GENEVA (IPS) - Raed Abu Hammad, 27, was allegedly kicked to death by Israeli prison wardens on 16 April. This while Palestinian prisoners in Israeli jails have been on hunger strike since 7 April to press for better treatment.
Palestinian minister for prisoner affairs in the United States-backed government in the West Bank, Issa Qaraqi, said at a press conference on Thursday that an Israeli autopsy showed that Hammad had been kicked hard in the lower back.
Qaraqi based his statement on a report he had received from a Palestinian doctor who was present at the autopsy.
However, spokesman for the Israel Prisons Service, Yaron Zamir, maintains that results from the autopsy were still awaited. “The claims made in relation to the prisoner dying after having been beaten are unfounded, untrue and misleading,” Zamir said in a statement.
Qaraqi, who spoke with IPS over telephone, said that his ministry would be making a formal complaint in the Israeli courts asking for an immediate, in-depth investigation into the cause of Hammad’s death.
17 April, the day after Abu Hammad was fatally kicked, is observed in the Occupied Palestinian Territories as “The Day of Palestinian Prisoners.”
The estimated total number of Palestinian prisoners in Israeli jails and detention centers is 7,500. Among these are 330 children under the age of 18 years, 37 female prisoners and 15 members of the democratically elected legislative council and ministries.
The prisoners are distributed in more than 18 prisons and detention centers across Israel and the West Bank, the biggest are the Negev Desert Prison and Ofer Prison, or what was formerly Incarceration Facility 385, close to the Palestinian city of Ramallah.
Qaraqi said punishment measures meted out to Palestinian prisoners include solitary confinement, denial of visits by family members and limiting access to prison canteen food rations.
Israel also imposes a punishment of 100 US dollars to be collected for each prisoner on hunger strike or does not comply with prison regulations, according to minister Qaraqi.
It is to protest against these conditions that Palestinian prisoners have been on hunger strike since 7 April in what they call the “Empty Intestines Battle.” Exactly how many prisoners are participating in the hunger strike is unknown.
Demands include medical care for the “most seriously diseased prisoners,” an end to mistreatment of families during visits that includes forcing them to take off their clothes for strip searches.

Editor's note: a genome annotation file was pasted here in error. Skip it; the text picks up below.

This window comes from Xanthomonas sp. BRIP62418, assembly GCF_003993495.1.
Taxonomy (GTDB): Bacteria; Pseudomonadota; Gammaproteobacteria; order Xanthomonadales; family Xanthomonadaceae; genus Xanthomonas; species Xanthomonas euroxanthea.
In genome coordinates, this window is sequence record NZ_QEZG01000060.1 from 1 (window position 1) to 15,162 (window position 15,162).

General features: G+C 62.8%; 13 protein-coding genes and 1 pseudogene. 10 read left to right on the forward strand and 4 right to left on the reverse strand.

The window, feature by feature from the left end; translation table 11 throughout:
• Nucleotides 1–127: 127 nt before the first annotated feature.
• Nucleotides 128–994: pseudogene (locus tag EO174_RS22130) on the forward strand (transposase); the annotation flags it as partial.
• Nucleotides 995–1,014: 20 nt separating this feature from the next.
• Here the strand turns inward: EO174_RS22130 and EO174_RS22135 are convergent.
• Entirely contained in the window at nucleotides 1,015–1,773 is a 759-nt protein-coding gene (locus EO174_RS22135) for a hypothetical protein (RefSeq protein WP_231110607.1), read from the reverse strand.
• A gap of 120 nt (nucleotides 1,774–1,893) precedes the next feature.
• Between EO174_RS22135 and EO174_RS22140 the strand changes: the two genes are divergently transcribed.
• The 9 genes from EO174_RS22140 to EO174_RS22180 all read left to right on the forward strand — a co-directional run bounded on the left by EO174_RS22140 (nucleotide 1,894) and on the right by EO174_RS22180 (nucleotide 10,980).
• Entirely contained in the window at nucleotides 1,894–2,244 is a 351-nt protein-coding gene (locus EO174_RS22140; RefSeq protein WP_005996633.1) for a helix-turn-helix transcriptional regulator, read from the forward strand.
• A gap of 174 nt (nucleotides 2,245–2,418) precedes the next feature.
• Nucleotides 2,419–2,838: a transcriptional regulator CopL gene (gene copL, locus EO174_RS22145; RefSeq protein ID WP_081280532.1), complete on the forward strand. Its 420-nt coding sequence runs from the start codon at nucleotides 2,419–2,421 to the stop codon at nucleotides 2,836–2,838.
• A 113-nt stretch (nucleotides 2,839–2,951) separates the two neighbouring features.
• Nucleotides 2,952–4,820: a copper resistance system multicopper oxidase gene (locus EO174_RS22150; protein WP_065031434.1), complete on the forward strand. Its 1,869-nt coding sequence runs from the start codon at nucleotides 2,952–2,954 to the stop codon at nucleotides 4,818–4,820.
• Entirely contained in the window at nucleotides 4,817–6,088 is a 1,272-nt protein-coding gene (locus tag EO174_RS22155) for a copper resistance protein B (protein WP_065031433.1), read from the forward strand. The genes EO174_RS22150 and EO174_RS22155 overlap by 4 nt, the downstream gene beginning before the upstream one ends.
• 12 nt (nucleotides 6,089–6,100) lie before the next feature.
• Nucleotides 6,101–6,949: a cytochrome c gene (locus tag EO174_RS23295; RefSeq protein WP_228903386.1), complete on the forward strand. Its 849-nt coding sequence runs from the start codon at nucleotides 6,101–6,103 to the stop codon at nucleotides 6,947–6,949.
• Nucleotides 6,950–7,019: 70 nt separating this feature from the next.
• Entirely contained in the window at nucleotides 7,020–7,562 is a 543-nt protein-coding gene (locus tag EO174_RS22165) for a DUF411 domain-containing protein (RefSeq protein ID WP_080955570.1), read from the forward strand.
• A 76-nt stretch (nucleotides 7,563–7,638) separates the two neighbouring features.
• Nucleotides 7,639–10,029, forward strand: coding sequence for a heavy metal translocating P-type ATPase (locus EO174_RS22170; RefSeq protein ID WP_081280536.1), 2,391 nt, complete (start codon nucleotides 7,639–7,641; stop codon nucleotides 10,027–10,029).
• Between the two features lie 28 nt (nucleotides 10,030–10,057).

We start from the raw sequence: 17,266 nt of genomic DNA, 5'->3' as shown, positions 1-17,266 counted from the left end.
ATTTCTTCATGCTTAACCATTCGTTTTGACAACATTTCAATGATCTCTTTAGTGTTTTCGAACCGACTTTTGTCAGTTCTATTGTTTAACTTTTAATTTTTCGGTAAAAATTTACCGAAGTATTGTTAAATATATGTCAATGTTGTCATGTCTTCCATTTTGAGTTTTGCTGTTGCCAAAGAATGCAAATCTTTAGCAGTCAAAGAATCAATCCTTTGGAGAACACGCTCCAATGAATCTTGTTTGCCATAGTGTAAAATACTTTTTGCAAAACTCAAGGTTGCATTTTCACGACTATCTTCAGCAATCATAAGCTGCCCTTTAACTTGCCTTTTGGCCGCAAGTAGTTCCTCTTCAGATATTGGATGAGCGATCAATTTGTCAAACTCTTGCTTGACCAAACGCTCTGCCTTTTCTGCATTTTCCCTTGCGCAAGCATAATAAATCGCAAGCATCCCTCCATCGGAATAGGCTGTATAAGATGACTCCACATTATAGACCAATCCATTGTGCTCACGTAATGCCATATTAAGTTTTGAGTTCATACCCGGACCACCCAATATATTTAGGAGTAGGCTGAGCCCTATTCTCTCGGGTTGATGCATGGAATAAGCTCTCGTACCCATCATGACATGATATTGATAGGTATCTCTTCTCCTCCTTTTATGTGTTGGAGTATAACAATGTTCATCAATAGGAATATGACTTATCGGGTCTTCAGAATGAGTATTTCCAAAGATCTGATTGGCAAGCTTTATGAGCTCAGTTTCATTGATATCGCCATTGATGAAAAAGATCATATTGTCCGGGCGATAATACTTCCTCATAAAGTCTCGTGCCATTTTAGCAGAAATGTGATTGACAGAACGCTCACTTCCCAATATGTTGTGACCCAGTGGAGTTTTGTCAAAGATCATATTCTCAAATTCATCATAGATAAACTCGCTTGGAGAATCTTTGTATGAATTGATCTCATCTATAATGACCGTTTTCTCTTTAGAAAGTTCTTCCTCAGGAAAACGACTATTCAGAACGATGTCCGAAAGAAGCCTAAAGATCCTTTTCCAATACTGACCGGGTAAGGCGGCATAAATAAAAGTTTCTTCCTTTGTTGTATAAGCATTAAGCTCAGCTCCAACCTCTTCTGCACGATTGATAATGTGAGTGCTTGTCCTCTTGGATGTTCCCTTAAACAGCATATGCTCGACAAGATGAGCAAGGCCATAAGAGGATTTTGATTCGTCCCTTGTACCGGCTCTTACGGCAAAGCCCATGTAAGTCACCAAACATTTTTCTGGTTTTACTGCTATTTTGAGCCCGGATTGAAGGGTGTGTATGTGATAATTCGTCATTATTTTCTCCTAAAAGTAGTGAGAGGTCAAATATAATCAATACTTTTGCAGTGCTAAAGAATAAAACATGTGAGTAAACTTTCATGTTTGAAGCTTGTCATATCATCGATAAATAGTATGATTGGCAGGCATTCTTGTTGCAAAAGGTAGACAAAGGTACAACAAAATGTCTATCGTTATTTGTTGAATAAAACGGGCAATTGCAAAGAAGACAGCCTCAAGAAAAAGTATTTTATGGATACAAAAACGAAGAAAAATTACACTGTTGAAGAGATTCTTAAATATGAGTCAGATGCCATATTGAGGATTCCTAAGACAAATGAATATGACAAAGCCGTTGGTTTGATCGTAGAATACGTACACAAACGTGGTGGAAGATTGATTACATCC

A statement by the National Senior Committee for Supporting Detainees (NSCSD), that has been functional since the beginning of this year, mentions the increasing number of administrative detainees in Israeli jails.
According to Riad al-Ashqar, press officer with the NSCSD, the number of administrative detainees now stands at 290 prisoners, an issue which he considers a “humanitarian crime” since they are mostly being held without charges.
He mentioned a number of documented cases, including that of former minister of prisoners Wasfi Qabha from the former Palestinian National Government, whose prison sentence was extended six times. Qabha was, however, released this week and a huge reception was accorded him by his family and friends at the al-Dahireah checkpoint close to Hebron.
“Administrative detention is a model of psychological torture, where prisoners never know when he or she will be released, but instead are subjected to extended detention anytime,” al-Ashqar said.
Al-Ashqar also spoke of reports which lack information on the actual charges against these prisoners, but document violations of prisoners’ rights.
As of Palestinian Prisoners Day some 20 percent of Palestinian prisoners were in need of medical treatment or psychological support. The reports said 16 prisoners have cancer, 88 are diabetics needing stabilization, 25 have kidney failure and 23 have disabilities.
Hammad was physically fit although he had been “kept in solitary confinement for more than a year for breaking a TV monitor in the prison accidentally,” his mother said.
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